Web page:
The courts were not constructed for Africans. They were constructed for the settlers, the Mzungu. The African experienced the courts when being prosecuted as criminals for doing this or that against the Mzungu settler. The African was always told to get justice from the council of elders or get lost.

This was never corrected since 1963. The courts remained along the railway. Successive post-independence governments constructed very few courts. As a result, there were many parts of the country that remained with limited access to justice.

The Constitution has reduced the distance from justice

The 2010 Constitution has altered all this. Although the Constitution has not devolved the Judiciary, the judiciary is deliberately devolving the construction of courts to the counties to address the crimes of the past.

It is addressing an historical injustice that is rarely talked about. The Judiciary appears to be eager to move and establish new courts away from the railway line to enhance access.

If one looks at a map showing the establishment of courts before and after 2011, there will be green to represent “counties of privilege”, red/orange for “counties of neglect”, while the un-shaded counties are those yet to be reached by courts.

The “counties of privilege” were the old railway line station centres. They were few and remained so until the passing of the new constitution. They remained very close to one another in terms of distance. If you had some money, you could choose where to go. If you were poor, you were stuck.

The counties of neglect were many. They were the rest of Kenya. If you were in Marsabit, the nearest station for justice was Meru. Distance to the centre of justice was a problem. If you were in Turkana, Trans Nzoia was the nearest point of access to the High Court.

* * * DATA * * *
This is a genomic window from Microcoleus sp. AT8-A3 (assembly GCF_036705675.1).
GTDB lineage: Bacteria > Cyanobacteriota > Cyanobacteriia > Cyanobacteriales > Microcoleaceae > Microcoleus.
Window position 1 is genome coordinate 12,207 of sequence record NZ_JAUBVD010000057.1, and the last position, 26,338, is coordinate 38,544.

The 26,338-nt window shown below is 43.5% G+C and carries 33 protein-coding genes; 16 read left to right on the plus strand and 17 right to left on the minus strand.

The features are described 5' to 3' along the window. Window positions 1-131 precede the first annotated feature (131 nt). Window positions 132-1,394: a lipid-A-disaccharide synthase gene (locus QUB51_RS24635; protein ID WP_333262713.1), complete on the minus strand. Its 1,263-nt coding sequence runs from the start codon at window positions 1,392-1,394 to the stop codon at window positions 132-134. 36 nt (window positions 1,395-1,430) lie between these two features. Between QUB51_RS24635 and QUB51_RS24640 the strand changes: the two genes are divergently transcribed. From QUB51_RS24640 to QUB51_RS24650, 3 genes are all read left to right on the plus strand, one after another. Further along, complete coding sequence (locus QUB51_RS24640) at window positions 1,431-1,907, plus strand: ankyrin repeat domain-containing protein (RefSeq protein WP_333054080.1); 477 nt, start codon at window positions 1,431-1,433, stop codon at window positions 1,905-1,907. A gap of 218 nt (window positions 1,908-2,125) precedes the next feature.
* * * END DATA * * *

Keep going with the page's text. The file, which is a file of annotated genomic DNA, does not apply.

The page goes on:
With this challenge of geography, people turned to violence as a way of resolving their disputes. Without any point of reference for justice, they would kill if they felt aggrieved.

Localised violence as a result of poor access to justice has been a feature of some of these communities for a while. The Constitution and the Judiciary have corrected this problem of geography.

Since 2012, there has been proliferation of courts in many counties that were neglected in the past. There are courts now in Turkana, Marsabit, Garissa, Homa Bay, Murang’a, Bomet and Laikipia, among others.

The Constitution and its requirement to vest power in the Judiciary for exercise on behalf of the people has altered the distance of access to justice in a clear manner. The Constitution itself is “anti-colonial” and, therefore, seeks to revolutionalise how development is implemented on behalf of the people. It is moving the courts away from the railway line.